While I have to admit that I am not fully versed in Urban Pop and modern R&B, one listen of Love, Pain, & Music makes it pretty clear that Netta is not far from making music that is at a quality level of the industry standard. For one, she has great voice that makes singing sound effortless, despite her willingness to really let loose on songs like the Traxamillion produced “Screamin’”. While we are on the subject of “Screamin’”, despite the serious slap that Traxamillion brings with the drums, at no point does Netta sound overpowered, which can be a real problem for a lot of singers and rappers who want their music to have trunk value. Another thing that stands out about Netta, is that while she is all about being sexy, she does it in a classy way. Despite the fact that songs like the Bedrock produced “Tonite” are about potentially racy topics like one night stands, there’s none of the raunchy factor that is found in a lot of popular music. There are no demands that her man’s dick has gotta be so big, or that his tongue’s gotta start waterfalls, and she ain’t bragging about being able to swallow Coke cans either. This makes her music presentable to the masses. It’s club ready, radio ready, TV ready, and kids can play it around their mom and dad and not be embarrassed or get chewed out. That presentability will be crucial when it comes to taking her music to the next level. Finally, although I wasn’t in love with every cover she chose to include on this album (the “Deuces” one was kinda weak, it needed more than her doing just one verse to be memorable), when she covered songs well they were great. I’ll take her and Rafael Casal’s version of “All I Want Is You” over the original from Miguel and J Cole, and while it would be blasphemous to say she outdid Natalie Cole, Netta killed “Inseperable”.
Yet this wouldn’t be a true review if I didn’t talk about the room for improvement as well. To my ears the mixtape starts really strong, but hits a rough patch in the middle. Only including the chorus to The Jacka, Kafani, and B-Town Mac’s “Try To Let Go” comes out of nowhere and kinda breaks up the flow of the tape. That track in my opinion could have been omitted. Then comes Netta’s version of “Deuces” which I already said needed to have more of her, but that point is even more applicable to “Dance With You” ft. R.O.D. and produced by Marc Garvey. I’m feeling the beat, and despite the auto tune R.O.D.’s verses sound legit, but Netta only provides part of the chorus. She does a good job on that hook, but if she isn’t going to have a verse, or at least the entire chorus, then I don’t really see the reason for including it on the tape. The point of the project is to focus on her, not someone else. “Strobelite” is pretty forgettable, but then with “Takeover” things seem to be moving back in the right direction, only to be broken up again by the a cappella radio drop “I’m In Love With The DJ”. The middle of most albums is when the listeners start to give up and do something else, and the above missteps could definitely contribute to that happening with this project as well. Also, as much as I was impressed by the musicality of Netta, the actual content of her songs can be quite generic. After listening to Love, Pain, & Music, I didn’t really get the sense that I learned a lot about who Netta is as a person. Instead I feel like I got 50 minutes of songs about loving someone, breaking up with someone, or wanting to get with someone, none of which was written in a way to shine new light on this overly covered subject matter. Netta’s voice is so compelling, I would lover to hear it matched with lyrics that are equally grabbing as well.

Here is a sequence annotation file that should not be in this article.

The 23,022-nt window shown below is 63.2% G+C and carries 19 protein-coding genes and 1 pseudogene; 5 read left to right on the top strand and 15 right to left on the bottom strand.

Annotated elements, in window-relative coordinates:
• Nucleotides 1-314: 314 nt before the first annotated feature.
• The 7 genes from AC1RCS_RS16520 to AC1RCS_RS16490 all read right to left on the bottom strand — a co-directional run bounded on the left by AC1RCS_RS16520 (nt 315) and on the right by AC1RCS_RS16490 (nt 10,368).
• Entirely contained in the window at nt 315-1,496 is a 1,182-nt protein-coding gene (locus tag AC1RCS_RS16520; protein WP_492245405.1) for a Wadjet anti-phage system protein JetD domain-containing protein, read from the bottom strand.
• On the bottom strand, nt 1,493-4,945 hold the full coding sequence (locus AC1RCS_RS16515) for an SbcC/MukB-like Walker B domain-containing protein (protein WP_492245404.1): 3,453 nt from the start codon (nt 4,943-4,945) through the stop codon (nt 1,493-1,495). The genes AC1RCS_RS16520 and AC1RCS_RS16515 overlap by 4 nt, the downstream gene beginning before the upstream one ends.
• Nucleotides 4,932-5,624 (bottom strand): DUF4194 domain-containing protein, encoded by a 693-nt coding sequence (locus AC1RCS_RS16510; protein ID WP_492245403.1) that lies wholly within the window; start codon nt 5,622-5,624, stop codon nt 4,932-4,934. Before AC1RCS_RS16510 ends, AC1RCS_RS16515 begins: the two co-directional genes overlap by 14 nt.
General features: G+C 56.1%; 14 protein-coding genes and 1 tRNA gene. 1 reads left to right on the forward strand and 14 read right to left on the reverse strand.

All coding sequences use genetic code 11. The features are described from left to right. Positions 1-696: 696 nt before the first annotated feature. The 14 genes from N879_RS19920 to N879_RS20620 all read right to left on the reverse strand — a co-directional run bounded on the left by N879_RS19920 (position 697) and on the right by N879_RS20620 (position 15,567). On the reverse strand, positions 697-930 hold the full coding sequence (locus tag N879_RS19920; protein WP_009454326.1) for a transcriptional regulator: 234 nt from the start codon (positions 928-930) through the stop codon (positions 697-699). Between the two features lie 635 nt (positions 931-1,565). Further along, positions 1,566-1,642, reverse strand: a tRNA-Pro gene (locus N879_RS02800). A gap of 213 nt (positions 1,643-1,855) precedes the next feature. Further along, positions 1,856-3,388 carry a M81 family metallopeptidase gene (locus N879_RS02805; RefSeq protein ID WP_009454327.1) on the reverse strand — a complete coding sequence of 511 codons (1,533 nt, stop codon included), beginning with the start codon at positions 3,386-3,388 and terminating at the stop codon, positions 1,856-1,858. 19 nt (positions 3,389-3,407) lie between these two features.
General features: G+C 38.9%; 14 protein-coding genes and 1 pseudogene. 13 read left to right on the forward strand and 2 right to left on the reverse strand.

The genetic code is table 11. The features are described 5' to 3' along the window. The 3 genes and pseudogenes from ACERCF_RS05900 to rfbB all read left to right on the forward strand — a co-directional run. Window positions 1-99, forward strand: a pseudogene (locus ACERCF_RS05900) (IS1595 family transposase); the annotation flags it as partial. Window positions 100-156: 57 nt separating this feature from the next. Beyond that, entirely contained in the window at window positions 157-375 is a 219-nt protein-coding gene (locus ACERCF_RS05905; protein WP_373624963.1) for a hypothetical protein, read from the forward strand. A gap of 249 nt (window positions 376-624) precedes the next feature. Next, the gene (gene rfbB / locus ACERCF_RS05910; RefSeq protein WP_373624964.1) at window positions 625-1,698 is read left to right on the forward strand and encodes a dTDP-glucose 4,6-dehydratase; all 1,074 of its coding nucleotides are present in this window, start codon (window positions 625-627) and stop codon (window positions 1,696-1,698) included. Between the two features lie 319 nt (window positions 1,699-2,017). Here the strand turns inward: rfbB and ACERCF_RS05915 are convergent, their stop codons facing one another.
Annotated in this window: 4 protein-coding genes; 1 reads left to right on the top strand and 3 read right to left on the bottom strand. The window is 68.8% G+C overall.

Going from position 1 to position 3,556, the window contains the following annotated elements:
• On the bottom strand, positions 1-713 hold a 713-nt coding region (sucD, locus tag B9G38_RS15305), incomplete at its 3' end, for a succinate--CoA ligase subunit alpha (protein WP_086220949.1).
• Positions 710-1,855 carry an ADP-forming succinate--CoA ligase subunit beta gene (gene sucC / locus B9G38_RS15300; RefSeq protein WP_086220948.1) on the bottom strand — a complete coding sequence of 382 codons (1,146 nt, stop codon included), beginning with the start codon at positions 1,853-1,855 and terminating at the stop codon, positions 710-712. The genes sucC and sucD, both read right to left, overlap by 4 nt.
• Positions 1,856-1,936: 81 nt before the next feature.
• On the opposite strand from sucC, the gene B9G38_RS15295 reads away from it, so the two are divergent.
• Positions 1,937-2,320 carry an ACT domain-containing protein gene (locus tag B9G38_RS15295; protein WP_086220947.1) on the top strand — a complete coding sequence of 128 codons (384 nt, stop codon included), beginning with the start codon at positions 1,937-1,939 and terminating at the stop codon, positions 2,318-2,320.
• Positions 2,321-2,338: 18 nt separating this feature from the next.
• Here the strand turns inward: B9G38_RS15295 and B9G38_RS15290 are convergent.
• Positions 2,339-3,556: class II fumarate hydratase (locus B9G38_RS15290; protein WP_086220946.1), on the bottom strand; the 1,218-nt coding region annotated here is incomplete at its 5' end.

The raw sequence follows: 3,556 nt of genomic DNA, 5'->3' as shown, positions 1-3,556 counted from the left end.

For someone who does not listen to a lot of modern Pop or R&B music, I was pleasantly surprised by how much I enjoyed Netta B’s project. A pretty voice with beats that slap is a winning combination, and I can definitely appreciate that. Additionally, as I stated above, I have serious respect for her ability to incorporate and support the local talent without having it be alienating to listeners who are not from California. As long as she and Golden Mean Management continue to push hard, and do their best to attract a national audience, I can envision big things from the girl who started out at 5 years old, in the studio with Pac and on stage with MC Hammer.